“Oh.  All right.  Will you be with me, Al?”

“I might, or I might not,” but Al looked gratified to be asked.  “Right,” he said, standing up and asserting himself again as usual.  “I can’t spend all night chatting shit with the likes of you. I’m going.  Clear all this up. I don’t want to find a heap of crap round the place when I come tomorrow.”


“Well it’s gunna be, isn’t it?  There won’t be much hanging about.” He grinned at seeing Zav’s newly unsettled expression.

“No run tonight?” Zav asked

“Nope.  So get this place cleaned up sharpish.  Take your mind off things. You seem to have a lot on it tonight, don’t you?” he commented, a knowing sneer in his voice.  “Well now, you’ve got something else to worry about,” and Al, having shown who was boss again, banged out of the flat as noisily and hastily as usual, belting down the stairs, slamming the door at the front and revving the car engine noisily before driving off at speed.  He always acted as if something else urgent was waiting for his attention when he left, just to point up that Zav had to sit there on his own, awaiting Al’s next orders.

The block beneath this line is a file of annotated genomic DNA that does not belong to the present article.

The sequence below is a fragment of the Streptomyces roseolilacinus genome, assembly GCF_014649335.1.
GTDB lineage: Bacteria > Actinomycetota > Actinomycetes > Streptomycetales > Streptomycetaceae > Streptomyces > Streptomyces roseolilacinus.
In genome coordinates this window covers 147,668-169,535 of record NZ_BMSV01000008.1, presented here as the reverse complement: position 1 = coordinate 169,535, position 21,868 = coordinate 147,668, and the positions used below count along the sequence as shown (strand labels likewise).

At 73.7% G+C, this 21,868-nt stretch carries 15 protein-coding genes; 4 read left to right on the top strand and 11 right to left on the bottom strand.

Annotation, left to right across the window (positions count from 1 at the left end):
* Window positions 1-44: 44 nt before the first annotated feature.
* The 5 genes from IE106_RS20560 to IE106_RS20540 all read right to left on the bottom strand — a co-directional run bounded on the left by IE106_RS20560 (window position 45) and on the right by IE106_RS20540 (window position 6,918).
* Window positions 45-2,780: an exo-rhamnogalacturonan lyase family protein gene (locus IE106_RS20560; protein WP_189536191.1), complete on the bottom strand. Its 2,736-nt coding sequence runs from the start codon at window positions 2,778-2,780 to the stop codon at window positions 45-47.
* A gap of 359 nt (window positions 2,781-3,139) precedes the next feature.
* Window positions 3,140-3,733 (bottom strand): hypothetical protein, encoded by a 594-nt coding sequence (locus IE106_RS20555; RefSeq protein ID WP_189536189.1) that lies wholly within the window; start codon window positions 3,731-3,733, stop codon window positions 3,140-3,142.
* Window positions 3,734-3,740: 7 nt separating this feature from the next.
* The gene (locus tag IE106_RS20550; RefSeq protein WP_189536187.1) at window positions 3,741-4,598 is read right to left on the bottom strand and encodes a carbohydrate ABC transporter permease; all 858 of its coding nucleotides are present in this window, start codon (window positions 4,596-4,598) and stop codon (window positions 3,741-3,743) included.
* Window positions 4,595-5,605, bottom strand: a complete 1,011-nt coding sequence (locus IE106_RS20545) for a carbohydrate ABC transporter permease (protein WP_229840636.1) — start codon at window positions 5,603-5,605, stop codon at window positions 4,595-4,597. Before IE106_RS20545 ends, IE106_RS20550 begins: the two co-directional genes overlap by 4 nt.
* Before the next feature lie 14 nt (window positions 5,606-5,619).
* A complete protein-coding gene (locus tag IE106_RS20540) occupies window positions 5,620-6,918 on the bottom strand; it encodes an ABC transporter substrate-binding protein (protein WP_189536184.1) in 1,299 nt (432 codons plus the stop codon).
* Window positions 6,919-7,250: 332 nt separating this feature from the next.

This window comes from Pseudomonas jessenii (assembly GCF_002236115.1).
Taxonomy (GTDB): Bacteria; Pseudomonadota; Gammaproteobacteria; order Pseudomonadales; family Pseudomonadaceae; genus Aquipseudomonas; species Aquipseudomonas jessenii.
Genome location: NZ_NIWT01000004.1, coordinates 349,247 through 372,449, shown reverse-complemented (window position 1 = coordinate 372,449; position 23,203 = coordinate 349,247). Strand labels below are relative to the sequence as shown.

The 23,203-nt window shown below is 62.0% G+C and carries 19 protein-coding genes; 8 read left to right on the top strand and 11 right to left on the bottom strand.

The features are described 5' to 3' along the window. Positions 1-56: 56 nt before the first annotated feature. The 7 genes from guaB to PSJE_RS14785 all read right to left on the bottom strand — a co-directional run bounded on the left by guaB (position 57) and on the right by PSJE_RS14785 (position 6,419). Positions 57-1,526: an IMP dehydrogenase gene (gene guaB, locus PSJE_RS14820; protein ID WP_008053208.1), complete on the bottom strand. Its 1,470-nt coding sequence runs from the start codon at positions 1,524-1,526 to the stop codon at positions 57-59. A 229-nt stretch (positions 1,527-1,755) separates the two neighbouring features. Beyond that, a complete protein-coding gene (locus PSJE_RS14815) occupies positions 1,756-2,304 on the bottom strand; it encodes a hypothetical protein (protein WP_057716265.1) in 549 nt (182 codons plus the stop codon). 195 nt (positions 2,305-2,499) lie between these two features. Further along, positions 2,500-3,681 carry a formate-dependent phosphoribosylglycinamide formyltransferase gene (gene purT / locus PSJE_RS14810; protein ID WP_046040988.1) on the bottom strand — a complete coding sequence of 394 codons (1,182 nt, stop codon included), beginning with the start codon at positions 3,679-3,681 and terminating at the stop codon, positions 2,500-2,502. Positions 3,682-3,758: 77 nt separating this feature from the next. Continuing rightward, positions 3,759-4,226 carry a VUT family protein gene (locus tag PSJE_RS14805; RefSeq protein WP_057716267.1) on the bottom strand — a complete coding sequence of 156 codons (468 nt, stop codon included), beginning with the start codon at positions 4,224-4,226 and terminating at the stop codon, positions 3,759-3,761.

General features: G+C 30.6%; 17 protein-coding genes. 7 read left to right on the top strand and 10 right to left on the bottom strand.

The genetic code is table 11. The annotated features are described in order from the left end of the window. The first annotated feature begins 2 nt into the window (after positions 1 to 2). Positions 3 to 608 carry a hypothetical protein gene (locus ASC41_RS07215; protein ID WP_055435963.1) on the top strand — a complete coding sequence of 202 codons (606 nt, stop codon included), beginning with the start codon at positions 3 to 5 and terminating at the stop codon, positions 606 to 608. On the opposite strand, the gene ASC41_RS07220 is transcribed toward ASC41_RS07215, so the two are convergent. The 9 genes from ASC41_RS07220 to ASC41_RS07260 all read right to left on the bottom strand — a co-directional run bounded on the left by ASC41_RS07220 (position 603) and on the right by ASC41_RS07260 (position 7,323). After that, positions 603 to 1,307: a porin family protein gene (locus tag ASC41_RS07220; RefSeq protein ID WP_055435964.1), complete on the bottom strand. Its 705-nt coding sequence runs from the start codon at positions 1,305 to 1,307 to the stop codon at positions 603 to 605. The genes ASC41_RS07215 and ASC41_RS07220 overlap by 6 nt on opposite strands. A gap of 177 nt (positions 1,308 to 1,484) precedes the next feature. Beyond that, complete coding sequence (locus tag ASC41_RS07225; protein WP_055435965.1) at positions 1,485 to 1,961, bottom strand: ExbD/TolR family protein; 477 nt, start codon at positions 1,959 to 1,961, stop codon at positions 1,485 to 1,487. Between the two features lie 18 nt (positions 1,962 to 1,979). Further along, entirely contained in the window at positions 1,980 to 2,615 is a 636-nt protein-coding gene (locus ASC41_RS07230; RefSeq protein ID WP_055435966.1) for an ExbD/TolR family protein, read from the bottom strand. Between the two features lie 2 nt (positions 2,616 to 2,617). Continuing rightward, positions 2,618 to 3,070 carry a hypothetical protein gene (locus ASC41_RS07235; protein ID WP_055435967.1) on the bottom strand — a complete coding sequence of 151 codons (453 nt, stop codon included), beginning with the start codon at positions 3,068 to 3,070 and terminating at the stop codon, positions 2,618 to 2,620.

The man called Leon had followed Andrew and Nolan for a while, letting himself be seen at first.  If this was a new set up for passing on the samples of ‘Blood Moon’, it didn’t seem that Mr Morley was the designated conduit.  Of the pair together, the one wearing the bodywarmer was not the one who had noticed him watching outside the butcher’s shop and neither had taken any opportunity to catch his eye at any time.  He also went into the pub they had entered at lunchtime but again, they remained alone and, seemingly quite at ease, like casual visitors. He had concluded that it could not be the same garment, sitting near enough to hear them chat, just desultory banter amongst friends passing the time.  Then, UV lighting strips travelling round big retro advertisement mirrors in the dark interior of the place (modern American diner decor illuminating it) when the man wearing the jacket shifted in his seat a little, picked out daylight invisible fluorescent initials scribbled on the back as a secret identifier, ‘SB’, for Saleem brothers.  This was momentary, however, as Nolan moved again and the bodywarmer was just once more its pillar box scarlet red. Leon wasn’t sure whether he’d really seen the symbol or was looking for it and it had simply been reflected light.